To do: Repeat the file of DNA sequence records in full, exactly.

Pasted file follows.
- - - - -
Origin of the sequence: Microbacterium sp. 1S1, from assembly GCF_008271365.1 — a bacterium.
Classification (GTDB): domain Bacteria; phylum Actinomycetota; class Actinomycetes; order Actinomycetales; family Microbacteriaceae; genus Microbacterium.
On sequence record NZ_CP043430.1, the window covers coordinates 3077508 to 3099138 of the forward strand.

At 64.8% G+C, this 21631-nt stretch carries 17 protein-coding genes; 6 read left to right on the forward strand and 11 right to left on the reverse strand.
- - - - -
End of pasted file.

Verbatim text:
Origin of the sequence: Microbacterium sp. 1S1, from assembly GCF_008271365.1 — a bacterium.
Classification (GTDB): domain Bacteria; phylum Actinomycetota; class Actinomycetes; order Actinomycetales; family Microbacteriaceae; genus Microbacterium.
On sequence record NZ_CP043430.1, the window covers coordinates 3077508 to 3099138 of the forward strand.

At 64.8% G+C, this 21631-nt stretch carries 17 protein-coding genes; 6 read left to right on the forward strand and 11 right to left on the reverse strand.